Progress rarely comes without setbacks, and a new study suggests that may be the case as more states legalize marijuana. A growing number of Americans toke each day, they’re smoking more cannabis, and many of the heaviest users are poor and under-educated, the study found.
That doesn’t necessarily mean cannabis is causing serious problems. Other research has shown that emergency room admissions caused by marijuana overdoses have increased since Colorado and other states legalized the drug in 2012 and 2014, but only slightly, and they remain a tiny proportion of overall hospitalizations.
But the new study, authored by Steven Davenport and Jonathan Caulkins, suggests legalization may be contributing to an uptick in heavy cannabis consumption. Regular pot smokers, they concluded, are more like cigarette smokers than people who drink alcohol, and account for a large percentage of American cannabis use.
Marijuana users now consume cannabis like cigarettes
“In the early 1990s only one in nine past-month (marijuana) users reported using daily or near-daily,” Davenport and Caulkins wrote in the study, which was published in August in the Journal of Drug Issues. “Now it is fully one in three. Daily or near-daily users now account for over two-thirds of self-reported days of use (68%).”
That means the profile of a heavy pot smoker is now more similar to that of a regular cigarette smoker than an alcohol consumer. Stoners, like tobacco users, tend to use their drug repeatedly throughout the day, sometimes in quantities a heavy cigarette smoker might use nicotine.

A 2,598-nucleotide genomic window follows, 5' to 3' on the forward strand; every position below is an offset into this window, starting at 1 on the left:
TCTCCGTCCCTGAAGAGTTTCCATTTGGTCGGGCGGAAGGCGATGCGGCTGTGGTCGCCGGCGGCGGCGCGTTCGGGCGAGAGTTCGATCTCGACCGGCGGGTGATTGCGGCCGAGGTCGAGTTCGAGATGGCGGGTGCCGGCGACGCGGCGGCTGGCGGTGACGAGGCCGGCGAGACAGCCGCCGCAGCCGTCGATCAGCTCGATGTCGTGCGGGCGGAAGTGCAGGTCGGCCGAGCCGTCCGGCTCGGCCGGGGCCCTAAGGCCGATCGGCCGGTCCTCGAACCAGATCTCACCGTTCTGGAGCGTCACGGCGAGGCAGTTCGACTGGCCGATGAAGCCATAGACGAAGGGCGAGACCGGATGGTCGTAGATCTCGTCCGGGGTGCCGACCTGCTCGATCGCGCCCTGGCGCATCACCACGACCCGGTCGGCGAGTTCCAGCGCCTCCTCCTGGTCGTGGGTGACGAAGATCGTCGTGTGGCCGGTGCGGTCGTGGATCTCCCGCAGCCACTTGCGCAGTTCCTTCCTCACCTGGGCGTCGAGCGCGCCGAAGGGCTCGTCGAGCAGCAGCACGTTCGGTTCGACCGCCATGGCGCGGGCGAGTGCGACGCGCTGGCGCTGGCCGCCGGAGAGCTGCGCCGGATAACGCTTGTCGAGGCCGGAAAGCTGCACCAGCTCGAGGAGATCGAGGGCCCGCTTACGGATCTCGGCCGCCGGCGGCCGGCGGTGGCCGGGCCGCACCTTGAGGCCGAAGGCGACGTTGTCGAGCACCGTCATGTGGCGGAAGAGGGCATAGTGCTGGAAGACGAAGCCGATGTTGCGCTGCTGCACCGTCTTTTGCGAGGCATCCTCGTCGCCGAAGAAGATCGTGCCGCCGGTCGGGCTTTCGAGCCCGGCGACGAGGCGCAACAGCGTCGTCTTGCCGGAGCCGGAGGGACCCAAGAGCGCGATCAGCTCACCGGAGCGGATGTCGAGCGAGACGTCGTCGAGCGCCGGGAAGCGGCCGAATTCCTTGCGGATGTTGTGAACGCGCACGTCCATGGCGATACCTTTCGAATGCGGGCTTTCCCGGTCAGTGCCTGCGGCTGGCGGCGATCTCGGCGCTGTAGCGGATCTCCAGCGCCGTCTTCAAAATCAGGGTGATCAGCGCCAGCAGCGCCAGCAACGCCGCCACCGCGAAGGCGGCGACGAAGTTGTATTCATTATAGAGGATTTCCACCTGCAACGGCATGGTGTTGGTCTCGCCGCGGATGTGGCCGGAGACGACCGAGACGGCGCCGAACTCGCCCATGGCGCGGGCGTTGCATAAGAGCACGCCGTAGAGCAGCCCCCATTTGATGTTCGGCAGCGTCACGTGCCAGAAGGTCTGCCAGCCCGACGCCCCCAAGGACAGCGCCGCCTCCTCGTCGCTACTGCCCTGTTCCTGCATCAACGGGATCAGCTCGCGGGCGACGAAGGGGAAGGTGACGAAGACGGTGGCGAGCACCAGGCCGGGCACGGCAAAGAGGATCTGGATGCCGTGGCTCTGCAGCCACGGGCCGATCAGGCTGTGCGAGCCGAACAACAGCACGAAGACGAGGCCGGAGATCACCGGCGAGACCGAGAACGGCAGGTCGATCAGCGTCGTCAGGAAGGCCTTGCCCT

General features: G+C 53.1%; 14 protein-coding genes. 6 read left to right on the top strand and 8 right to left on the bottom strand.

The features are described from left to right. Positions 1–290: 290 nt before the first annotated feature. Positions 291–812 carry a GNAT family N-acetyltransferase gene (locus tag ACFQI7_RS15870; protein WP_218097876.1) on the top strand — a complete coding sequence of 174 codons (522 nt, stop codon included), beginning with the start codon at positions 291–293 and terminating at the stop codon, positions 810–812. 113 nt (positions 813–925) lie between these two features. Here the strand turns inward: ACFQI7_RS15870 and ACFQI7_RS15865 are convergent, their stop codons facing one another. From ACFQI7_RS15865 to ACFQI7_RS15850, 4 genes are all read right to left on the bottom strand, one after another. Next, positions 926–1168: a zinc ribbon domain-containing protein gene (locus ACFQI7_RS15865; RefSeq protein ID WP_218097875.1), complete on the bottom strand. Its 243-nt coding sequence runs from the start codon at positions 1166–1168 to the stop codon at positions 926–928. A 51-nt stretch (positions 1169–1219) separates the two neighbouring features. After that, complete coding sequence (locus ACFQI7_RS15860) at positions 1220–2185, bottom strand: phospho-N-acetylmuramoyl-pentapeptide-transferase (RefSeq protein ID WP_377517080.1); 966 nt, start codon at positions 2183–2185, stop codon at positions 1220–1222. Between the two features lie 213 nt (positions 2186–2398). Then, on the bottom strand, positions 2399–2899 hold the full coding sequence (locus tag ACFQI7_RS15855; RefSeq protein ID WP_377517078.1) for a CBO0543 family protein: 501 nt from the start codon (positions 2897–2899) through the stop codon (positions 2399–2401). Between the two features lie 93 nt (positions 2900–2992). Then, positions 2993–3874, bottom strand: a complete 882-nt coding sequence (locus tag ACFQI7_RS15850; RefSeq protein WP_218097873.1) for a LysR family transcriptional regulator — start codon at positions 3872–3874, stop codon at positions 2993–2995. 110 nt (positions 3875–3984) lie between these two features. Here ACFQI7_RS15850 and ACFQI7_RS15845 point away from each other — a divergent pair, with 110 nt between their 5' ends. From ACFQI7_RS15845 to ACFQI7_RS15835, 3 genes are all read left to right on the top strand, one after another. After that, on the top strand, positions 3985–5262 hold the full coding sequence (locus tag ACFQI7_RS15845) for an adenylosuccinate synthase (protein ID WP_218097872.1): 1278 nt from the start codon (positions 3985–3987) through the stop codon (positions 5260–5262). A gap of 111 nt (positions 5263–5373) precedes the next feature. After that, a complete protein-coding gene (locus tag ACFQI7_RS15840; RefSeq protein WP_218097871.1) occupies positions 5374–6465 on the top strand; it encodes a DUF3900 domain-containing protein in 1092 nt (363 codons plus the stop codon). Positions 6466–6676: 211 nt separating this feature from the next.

“What’s going on here is that over the last 20 years marijuana went from being used like alcohol to being used more like tobacco, in the sense of lots of people using it every day,” Caulkins told the Cannabist, a blog hosted by the Denver Post.
The finding that daily users consume large amounts of cannabis is not terribly surprising and not especially concerning. Many of these users are likely legitimate medical marijuana patients who need to use the drug several times a day to alleviate severe symptoms.
Uneducated make up a large proportion of marijuana use
More worrying is the study’s conclusion that users with a limited education account for an unusually large proportion of cannabis use: 19 percent in 2012 and 2013, similar to the 20 percent of tobacco used by high school dropouts but significantly higher than the 8 percent of alcohol consumed by the same group. By comparison, people without a diploma make up 13 percent of the overall adult population.
Researchers also found a strong link between income and cannabis use. Americans who earn less than $20,000 use 29 percent of all pot, compared with 27 percent of all cigarettes and 13 percent of all alcohol consumption. Low-income users account for only 19 percent of the U.S. population.
Among other problems, this means poor users typically spend a much larger percentage of their income on marijuana, whether for medicine or recreation.
“Most people who have used marijuana in the past year are in full control of their use, and are generally happy with that use,” Caulkins said. But, he said, “consumption is highly concentrated among the smaller number of daily (and) near-daily users, and they tend to be less educated, less affluent, and less in control of their use.”
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